Chlamydia testing is available at the Walla Walla County Health Department, Planned Parenthood or through health care providers and at walk-in clinics.
The Health Department is at 314 W. Main St. The entrance is off Rose Street. Appointments may be made by calling 524-2650. The cost of a test, which screens for chlamydia and gonorrhea, is $50.
Planned Parenthood is at 828 S. First Ave. Appointments may be made by calling 866-904-7721. The cost is $20. The cost of a test, which screens for chlamydia and gonorrhea, is $20 for men 29 and under and women 24 and under. For people older than 30 and 25, respectively, the cost is $50, or $44 for people paying in cash the day of the test.
Chlamydia in a nutshell
Chlamydia’s initial symptoms may include a vaginal discharge or a burning sensation during urination in men and women. But the disease often has no symptoms.
It can lead to serious long-term health problems, including infertility in women.
WALLA WALLA — Reports of a common sexually transmitted infection have increased in recent years in Walla Walla County, and free sexual-health training is planned to help fight the disease’s spread.
Chlamydia, the nation’s most commonly reported sexually transmitted infection, showed up 192 times here in 2012, according to a news release from the Walla Walla County Health Department.
The number of cases reported is up 76 percent since 2004, when a marked upward climb in cases began. That year, 109 cases were reported in the county. The numbers mirror a statewide increase in the disease.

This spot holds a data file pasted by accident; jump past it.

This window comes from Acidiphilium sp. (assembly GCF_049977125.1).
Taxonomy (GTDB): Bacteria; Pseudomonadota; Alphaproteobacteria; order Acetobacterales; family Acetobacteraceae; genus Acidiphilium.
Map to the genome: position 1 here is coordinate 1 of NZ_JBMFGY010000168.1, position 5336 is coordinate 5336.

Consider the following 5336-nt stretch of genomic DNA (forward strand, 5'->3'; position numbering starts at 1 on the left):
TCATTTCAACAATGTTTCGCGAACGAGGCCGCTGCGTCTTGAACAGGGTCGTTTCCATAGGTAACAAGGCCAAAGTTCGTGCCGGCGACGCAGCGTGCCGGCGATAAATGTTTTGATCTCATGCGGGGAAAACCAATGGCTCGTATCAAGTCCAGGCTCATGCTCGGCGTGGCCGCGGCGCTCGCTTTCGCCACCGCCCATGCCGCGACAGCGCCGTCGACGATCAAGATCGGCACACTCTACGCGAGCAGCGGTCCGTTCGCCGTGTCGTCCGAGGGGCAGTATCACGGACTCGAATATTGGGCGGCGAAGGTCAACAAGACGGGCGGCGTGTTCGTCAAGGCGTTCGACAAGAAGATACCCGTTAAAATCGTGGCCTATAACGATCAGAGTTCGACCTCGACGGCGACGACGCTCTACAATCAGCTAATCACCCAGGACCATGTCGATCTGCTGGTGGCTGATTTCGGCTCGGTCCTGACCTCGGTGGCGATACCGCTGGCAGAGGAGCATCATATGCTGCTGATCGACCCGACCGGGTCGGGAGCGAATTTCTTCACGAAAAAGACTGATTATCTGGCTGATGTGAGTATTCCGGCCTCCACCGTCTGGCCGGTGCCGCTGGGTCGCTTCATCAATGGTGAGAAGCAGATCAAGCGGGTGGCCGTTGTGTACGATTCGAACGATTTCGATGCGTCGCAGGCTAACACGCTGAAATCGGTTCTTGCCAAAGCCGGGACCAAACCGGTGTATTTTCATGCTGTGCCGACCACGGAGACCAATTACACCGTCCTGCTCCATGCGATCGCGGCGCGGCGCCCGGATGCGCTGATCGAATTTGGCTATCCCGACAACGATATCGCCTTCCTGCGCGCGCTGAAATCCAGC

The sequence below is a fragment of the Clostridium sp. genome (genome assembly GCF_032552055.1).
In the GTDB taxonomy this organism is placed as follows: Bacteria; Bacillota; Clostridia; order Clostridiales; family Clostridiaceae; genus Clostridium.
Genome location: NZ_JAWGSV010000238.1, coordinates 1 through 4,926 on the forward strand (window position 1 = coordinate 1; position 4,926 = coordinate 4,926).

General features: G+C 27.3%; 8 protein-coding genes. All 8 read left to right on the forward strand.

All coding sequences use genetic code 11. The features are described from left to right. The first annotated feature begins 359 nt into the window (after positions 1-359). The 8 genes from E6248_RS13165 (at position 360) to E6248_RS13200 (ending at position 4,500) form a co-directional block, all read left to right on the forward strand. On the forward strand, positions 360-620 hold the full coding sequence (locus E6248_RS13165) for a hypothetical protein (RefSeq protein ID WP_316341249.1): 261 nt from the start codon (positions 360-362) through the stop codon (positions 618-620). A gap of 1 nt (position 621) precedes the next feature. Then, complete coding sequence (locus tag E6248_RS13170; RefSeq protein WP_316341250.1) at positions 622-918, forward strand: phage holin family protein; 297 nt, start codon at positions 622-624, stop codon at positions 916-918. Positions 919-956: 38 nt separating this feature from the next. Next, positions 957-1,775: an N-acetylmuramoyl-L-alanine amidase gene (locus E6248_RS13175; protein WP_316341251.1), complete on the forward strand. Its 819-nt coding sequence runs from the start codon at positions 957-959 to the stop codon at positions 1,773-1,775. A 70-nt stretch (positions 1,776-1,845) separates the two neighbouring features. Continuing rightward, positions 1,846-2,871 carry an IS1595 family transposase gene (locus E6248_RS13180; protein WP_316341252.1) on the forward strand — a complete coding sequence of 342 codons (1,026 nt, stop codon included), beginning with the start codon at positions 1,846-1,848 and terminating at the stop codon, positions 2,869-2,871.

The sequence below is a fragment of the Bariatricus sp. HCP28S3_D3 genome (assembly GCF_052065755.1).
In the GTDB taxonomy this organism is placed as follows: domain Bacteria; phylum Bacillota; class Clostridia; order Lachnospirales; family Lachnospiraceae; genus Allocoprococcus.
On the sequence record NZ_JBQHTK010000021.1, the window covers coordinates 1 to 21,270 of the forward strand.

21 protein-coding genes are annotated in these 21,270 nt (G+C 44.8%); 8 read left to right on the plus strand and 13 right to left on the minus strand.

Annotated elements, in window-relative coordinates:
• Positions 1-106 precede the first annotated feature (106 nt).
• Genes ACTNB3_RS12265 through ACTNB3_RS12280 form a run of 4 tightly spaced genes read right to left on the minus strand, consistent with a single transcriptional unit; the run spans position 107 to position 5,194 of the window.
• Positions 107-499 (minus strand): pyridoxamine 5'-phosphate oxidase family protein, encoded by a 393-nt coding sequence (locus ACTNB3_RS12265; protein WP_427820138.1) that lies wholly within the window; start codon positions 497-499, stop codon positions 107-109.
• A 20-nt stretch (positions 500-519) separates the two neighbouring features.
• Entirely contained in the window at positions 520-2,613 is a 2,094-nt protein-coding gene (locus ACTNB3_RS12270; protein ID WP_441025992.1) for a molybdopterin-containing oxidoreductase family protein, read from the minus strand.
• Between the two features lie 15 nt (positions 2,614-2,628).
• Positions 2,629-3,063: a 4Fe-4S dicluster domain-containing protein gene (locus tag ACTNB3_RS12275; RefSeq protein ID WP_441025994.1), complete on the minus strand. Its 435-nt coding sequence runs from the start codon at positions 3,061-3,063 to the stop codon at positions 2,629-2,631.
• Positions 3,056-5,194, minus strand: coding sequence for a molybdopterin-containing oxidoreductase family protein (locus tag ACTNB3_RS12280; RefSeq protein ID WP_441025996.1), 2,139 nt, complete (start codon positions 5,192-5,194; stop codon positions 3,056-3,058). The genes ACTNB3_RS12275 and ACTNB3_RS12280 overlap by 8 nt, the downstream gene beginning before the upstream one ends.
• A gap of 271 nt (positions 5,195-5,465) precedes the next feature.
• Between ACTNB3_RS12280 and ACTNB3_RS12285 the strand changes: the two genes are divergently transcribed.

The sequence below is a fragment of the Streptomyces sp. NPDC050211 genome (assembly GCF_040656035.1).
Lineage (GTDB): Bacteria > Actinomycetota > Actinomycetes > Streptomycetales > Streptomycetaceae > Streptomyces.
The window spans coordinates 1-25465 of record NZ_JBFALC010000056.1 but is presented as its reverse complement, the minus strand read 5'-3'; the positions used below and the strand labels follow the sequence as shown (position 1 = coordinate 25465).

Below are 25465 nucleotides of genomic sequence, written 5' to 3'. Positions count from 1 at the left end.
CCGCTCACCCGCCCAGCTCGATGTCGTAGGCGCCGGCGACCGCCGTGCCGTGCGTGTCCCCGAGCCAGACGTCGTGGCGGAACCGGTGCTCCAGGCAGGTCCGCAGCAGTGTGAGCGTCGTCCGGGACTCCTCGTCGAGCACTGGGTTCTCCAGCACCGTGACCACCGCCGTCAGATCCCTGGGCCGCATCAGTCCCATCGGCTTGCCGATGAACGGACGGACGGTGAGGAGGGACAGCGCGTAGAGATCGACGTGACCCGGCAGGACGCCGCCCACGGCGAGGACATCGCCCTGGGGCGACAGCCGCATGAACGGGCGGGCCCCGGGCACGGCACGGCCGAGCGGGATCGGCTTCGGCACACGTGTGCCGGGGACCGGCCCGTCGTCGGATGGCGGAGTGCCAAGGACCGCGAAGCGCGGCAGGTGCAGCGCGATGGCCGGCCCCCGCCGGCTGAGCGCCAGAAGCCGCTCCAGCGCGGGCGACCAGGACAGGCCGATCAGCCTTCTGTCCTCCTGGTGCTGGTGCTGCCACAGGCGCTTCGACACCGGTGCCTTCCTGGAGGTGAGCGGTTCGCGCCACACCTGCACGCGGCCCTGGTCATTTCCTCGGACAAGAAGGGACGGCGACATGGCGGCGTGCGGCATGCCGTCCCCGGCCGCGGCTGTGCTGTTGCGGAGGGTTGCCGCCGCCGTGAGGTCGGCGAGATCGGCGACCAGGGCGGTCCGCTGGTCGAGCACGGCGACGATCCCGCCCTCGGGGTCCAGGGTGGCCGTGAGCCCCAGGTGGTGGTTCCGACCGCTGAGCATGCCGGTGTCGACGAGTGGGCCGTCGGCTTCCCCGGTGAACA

State Department of Health figures show sexually transmitted infections are rarely reported in Columbia and Garfield counties. From 2009 to 2011, only once did either county have more than five cases to report in a given year — 2010 for Columbia County, with seven chlamydia cases and one gonorrhea case.
The bacterial infection was reported more than 1.4 million times nationwide in 2011, according to the Centers for Disease Control and Prevention.
The CDC says only about half of chlamydia cases are reported because a lack of symptoms results in a lack of testing.
One reason for high rates in the county could be risky sexual behavior in young people due to not fully understanding the relationship between sexual activity and the transmission of infections, county special projects coordinator Janene Michaelis said in the release. In 2010, 50 percent of Walla Walla County 10th-graders reported having had sex, and of those sexually active, 20 percent reported not using a condom during their last sexual encounter.
At the county’s request, DOH educator Cynthia Morrison will conduct a sexual-health training for health care providers, school personnel and parents April 26 and 27. It is free.
For more information, call Michaelis at 509-524-2625.